Nov 2, 2022

Replacing the Cardigans Mr. Rogers’ Mother Made Him Was a Tough Task. Here’s How They Did It.

The more people learn about Fred Rogers, the more they’re falling in love with the persona and legacy of Mr. Rogers every single day.

And since he’s a wonderful man worth celebrating, let’s continue the trend and talk about one of his most distinctive features – his cardigan sweaters.

Those fuzzy, primary-colored sweaters were sewn by his mother, Nancy, before her death in 1981, but although Rogers continued wearing them on set every day, it became apparent at some point that they would have to be repaired or replaced.

Screen Shot 2022 10 31 at 3.19.48 PM Replacing the Cardigans Mr. Rogers’ Mother Made Him Was a Tough Task. Here’s How They Did It.

Photo Credit: PBS

Replacements, it turned out, were not easy to find. The perfect Fred Rogers sweater needed a smooth zipper and a vibrant color, and it needed to convey that warm, fuzzy quality that spilled out of the man himself.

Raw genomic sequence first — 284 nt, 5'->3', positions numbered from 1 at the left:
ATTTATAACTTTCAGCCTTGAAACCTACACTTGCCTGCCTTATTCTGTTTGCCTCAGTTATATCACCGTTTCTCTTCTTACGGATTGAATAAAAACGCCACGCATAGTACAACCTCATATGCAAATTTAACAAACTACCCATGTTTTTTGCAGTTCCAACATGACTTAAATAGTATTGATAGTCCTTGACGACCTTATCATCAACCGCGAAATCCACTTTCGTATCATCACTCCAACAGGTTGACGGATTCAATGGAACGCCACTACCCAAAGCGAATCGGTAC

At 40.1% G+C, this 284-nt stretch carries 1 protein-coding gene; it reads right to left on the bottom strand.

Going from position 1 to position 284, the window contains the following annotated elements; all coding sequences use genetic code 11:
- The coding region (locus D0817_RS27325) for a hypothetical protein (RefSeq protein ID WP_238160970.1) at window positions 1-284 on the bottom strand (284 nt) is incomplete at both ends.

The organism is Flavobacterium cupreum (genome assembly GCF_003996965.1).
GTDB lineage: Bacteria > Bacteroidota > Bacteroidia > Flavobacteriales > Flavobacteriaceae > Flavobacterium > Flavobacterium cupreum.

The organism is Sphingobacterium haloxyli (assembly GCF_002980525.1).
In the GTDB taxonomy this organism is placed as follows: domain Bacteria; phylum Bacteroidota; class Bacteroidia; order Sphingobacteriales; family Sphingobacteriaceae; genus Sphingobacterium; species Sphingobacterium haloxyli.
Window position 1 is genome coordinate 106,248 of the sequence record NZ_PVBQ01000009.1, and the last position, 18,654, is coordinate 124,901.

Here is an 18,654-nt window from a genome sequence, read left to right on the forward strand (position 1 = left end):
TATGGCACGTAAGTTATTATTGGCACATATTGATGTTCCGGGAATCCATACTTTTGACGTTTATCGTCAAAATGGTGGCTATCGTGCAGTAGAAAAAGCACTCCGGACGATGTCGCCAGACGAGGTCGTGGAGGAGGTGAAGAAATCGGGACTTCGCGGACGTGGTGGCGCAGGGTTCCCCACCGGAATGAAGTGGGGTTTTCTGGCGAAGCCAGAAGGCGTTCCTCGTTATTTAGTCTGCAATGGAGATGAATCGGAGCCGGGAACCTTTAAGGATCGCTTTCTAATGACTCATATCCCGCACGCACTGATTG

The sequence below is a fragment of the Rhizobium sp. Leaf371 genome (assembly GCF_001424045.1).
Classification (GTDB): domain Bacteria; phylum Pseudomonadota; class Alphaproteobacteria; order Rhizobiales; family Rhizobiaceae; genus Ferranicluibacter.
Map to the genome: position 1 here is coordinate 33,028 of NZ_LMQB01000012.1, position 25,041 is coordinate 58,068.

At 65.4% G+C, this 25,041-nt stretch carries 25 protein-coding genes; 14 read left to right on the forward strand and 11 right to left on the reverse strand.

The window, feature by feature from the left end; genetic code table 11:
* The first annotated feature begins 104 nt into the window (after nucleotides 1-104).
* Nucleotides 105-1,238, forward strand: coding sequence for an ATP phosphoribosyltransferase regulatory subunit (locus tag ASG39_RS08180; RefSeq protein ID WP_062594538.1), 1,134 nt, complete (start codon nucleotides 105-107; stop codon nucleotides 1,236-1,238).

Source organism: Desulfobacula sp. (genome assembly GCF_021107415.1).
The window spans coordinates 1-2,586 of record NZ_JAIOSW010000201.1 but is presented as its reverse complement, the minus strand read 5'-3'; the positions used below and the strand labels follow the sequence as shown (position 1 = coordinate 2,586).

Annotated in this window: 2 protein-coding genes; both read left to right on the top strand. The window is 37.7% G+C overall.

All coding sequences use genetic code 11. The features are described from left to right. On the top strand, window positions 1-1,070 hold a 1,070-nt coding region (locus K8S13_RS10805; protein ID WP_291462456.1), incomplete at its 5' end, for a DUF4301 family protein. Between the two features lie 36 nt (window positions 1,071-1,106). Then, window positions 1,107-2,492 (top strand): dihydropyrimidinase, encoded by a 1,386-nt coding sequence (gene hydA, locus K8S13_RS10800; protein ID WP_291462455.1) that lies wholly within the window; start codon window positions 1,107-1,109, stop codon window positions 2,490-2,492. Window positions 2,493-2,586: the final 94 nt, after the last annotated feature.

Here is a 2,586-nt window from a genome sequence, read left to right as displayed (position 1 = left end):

Long story short, this was a VERY tall order!

Screen Shot 2022 10 31 at 3.21.29 PM Replacing the Cardigans Mr. Rogers’ Mother Made Him Was a Tough Task. Here’s How They Did It.

Photo Credit: PBS

One day, art director Kathy Borland noticed that the postal workers in Pittsburgh (where the show filmed), wore perfect cardigans for the task.

She phoned around until she found the distributor of the cardigans, then ordered a bunch of them (in white; she dyed them), and voila – Fred Rogers’ wardrobe was secured through the end of the series in 2001.

Screen Shot 2022 10 31 at 3.20.07 PM Replacing the Cardigans Mr. Rogers’ Mother Made Him Was a Tough Task. Here’s How They Did It.

Photo Credit: PBS

If you check out the Smithsonian exhibit on all things Fred Rogers, you can also learn about the Forever stamp dedicated in his honor, why and how Borland had to perform fabric surgery on the sweater’s collars, and why Rogers almost reconsidered his wardrobe altogether after meeting Koko the gorilla.

You can also see one of the original sweaters; Fred Rogers donated one to the museum himself in 1984!

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